Editorial: An open letter to the newly appointed Deans

Dear Deans J. Murray Gibson, Georges Van Den Abbeele, and Xavier Costa,

On behalf of the Northeastern community, The News welcomes you to the home of the Huskies and to Boston. You have been selected by a diverse committee of graduate and undergraduate students and faculty members and confirmed by Provost Stephen Director to become the founding deans of our three new colleges. We hope that you appreciate the unique and rare opportunity that you have been offered to pioneer three new colleges at an established university.

Northeastern students are unlike any other that you may have worked with in the past, a unique breed. We are driven, busy, and very career-oriented. The culture at Northeastern is expanding, but also very transitive. Our school spirit may not manifest itself like it does at other schools as we travel abroad to study or to our homes around the nation and world for co-op, but we are Huskies at our core, no matter where we are.

Our desire to excel is a part of our greater desire to one day establish ourselves as creators, thinkers, and achievers, not unlike yourselves. However, many students are unaware of how significant an impact deans at the collegiate level play in a students life, both academically and socially. You will be shaping the entire future of the college, and your task will be to make students understand your role by showing them progressive, tangible changes that benefit both the individual and the college.

You have all been lauded for your international esteem and ability to create and execute interdisciplinary projects on a global scale. But here in Boston, students and faculty will first be looking to you to help to alleviate the NU Shuffle, a frustrating, sometimes maddening process of passing students off and routing their issues through many disparate offices and processes. Too many students have been forced to forgo their international study or co-op plans or settle for less because of it. They want to stop hearing no and start getting the help they need to find their way. They want to cut the red tape.

To Dean Gibson, the Scottish scientist who will lead the College of Science, remember that Northeastern students have new ideas and undiscovered talents. As physicist William Lawrence Bragg said, “The important thing in science is not so much to obtain new facts as to discover new ways of thinking about them.” They will want opportunities to do both. Give them the support and resources to perform research and apply their knowledge.

To Dean Van Den Abbeele, the scholar of Romance languages, who, like President Aoun, has been transplanted from California and will lead the College of Social Sciences and Humanities, provide students with opportunities to immerse themselves in their field and forge new paths. Remember to balance between the qualitative and quantitative aspects of a student’s social science education, but also allow them the freedom to engage and explore their interests in their own way.

To Dean Costa, the Spanish architect who will lead the College of Arts, Media, and Design, remember that simply enabling creativity and giving students academic freedom can be the most powerful way to allow the students to establish their own enriching culture of the college. Promote interdisciplinary teamwork that is relevant and up-to-date that will make students competitive leaders in fields that are rapidly changing.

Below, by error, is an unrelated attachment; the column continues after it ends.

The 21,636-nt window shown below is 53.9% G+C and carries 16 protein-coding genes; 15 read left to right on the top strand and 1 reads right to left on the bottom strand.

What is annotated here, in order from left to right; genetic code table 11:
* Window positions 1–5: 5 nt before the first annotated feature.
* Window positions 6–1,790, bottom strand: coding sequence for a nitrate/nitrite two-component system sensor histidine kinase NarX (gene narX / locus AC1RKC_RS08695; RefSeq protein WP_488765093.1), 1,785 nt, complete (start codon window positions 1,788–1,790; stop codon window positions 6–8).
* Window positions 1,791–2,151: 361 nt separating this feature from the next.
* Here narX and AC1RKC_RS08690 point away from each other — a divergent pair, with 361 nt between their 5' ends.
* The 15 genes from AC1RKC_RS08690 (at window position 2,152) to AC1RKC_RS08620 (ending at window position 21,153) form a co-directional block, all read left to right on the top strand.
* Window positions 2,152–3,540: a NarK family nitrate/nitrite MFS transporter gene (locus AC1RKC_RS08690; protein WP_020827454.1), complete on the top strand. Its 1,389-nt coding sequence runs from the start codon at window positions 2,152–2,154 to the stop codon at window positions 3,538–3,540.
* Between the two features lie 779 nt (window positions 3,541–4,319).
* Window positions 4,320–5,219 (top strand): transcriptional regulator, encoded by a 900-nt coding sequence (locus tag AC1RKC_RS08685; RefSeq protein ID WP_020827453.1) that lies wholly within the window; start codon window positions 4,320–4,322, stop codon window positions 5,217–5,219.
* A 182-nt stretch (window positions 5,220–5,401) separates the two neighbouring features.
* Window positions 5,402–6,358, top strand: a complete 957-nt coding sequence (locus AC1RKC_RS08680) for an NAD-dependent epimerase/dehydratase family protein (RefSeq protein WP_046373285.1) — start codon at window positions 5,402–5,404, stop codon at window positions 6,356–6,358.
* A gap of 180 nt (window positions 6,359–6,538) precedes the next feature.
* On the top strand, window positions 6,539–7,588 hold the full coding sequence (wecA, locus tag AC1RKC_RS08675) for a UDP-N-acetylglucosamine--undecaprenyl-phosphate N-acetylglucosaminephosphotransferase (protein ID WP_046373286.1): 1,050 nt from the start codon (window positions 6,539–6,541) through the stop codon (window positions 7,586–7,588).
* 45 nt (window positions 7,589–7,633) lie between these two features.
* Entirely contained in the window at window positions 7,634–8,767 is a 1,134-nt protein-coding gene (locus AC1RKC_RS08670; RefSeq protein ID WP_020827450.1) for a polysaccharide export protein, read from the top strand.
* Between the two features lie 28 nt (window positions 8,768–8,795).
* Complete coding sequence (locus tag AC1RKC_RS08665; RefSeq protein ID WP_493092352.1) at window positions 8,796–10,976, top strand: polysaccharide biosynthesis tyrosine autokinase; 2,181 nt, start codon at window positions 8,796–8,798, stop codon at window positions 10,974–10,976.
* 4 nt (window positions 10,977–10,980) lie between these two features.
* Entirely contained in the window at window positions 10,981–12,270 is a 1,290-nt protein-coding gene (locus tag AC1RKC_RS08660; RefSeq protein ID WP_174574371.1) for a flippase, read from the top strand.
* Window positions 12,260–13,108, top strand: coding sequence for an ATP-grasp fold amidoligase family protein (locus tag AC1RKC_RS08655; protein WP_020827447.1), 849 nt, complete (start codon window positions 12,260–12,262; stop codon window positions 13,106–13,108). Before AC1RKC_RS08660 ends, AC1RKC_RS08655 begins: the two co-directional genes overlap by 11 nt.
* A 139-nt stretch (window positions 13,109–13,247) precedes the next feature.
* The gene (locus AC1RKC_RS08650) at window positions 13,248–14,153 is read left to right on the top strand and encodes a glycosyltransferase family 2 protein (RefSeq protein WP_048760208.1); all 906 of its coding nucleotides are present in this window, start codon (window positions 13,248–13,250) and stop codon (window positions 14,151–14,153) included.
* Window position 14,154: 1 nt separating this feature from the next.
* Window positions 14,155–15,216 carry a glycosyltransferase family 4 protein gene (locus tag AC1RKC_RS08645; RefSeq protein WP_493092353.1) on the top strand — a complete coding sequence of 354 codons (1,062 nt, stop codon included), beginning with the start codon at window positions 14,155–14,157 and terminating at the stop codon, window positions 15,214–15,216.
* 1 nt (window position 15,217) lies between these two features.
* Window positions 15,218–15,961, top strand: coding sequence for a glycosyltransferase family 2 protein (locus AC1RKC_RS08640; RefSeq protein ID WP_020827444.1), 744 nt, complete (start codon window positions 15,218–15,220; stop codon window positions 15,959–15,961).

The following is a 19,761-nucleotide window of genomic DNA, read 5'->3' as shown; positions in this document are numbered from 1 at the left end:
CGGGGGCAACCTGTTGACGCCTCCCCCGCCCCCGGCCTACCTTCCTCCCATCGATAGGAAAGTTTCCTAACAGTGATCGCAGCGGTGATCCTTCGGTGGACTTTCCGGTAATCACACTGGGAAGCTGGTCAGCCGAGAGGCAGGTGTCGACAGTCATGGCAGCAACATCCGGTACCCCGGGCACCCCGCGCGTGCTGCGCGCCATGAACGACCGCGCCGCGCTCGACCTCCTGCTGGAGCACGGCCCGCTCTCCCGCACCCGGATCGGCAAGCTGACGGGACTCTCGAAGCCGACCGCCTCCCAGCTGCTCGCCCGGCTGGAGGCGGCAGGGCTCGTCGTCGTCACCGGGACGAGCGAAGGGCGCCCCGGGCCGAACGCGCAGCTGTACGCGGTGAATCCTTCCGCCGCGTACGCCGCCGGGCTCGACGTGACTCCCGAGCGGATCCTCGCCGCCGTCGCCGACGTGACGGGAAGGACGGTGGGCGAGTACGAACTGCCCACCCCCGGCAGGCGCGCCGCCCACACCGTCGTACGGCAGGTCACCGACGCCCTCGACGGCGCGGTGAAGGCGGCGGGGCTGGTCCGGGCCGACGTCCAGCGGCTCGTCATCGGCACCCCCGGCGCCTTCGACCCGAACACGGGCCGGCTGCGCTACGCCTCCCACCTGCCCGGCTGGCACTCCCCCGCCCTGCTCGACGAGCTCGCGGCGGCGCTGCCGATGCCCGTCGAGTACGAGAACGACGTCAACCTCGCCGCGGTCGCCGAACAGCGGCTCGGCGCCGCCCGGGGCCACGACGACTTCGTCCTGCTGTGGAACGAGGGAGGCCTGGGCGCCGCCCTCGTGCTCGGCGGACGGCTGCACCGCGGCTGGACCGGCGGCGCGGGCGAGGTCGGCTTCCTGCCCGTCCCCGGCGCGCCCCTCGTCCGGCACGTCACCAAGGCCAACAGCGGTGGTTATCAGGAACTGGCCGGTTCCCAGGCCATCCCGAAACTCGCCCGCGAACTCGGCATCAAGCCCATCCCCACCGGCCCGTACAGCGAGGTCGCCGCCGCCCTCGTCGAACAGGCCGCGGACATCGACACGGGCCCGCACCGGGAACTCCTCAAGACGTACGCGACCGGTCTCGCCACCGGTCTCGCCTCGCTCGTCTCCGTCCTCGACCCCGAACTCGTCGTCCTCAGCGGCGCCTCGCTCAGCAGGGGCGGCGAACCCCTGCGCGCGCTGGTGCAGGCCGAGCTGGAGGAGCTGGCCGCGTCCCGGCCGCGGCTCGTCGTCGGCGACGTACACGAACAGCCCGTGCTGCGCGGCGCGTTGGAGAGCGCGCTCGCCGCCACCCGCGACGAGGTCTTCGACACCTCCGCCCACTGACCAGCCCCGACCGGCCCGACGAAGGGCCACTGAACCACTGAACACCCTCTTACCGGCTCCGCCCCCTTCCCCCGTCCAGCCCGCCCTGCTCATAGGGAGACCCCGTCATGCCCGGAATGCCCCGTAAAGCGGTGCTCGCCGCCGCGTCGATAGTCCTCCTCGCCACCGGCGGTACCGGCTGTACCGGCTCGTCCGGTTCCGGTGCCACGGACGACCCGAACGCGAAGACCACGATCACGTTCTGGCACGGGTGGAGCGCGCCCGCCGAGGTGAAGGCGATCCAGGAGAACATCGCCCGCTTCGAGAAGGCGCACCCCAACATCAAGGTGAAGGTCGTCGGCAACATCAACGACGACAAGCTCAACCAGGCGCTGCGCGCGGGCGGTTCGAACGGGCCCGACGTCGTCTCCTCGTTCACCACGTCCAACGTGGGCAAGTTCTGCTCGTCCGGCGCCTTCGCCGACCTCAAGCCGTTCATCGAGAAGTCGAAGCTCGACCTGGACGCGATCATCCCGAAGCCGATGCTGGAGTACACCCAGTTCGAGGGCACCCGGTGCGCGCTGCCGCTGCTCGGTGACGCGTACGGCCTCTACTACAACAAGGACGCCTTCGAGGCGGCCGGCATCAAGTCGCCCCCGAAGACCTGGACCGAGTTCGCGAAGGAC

We hope that as you move forward and acquaint yourselves with your new role, you keep in mind the somewhat unfavorable circumstances and resistance that preceded the creation of the new colleges. Many people were unhappy about how decisions were made regarding the College of Criminal Justice, how the previous deans were treated and the lack of transparency in how these new colleges came into existence.

Their dissatisfaction should not be a black cloud over your new tenure, but instead a lesson that Northeastern faculty and students are passionate about their pursuits and take their educational careers seriously. Many would agree that the most distressing part of the change was not the change itself, but how it was managed. They understood that tough decisions must be made, and they have now entrusted you to prove them wrong when they said the college restructuring isn’t a good idea. Don’t let them down.

Students look forward to being active and involved participants in the administration of your duties. They are eager to work with you and the professors you supervise to sustain and nurture the academic environment of the school they not only attend, but love. They are eager to see the creative ways your leadership will help them to make achieving their goals easier, simpler, and more seamless. They want to be a part of improving the quality and meaning of a Northeastern education for themselves and for future students.

The students who hold you accountable for the future of their education ask that you treat them as adults and recognize their contributions. Please do not underestimate or ignore them, waste their time, or squander their resources. Please behave ethically and strive to incorporate student input and transparency in your work. In making decisions that effect them, your top priority should always be the best interests of the students.

The Huntington News Staff

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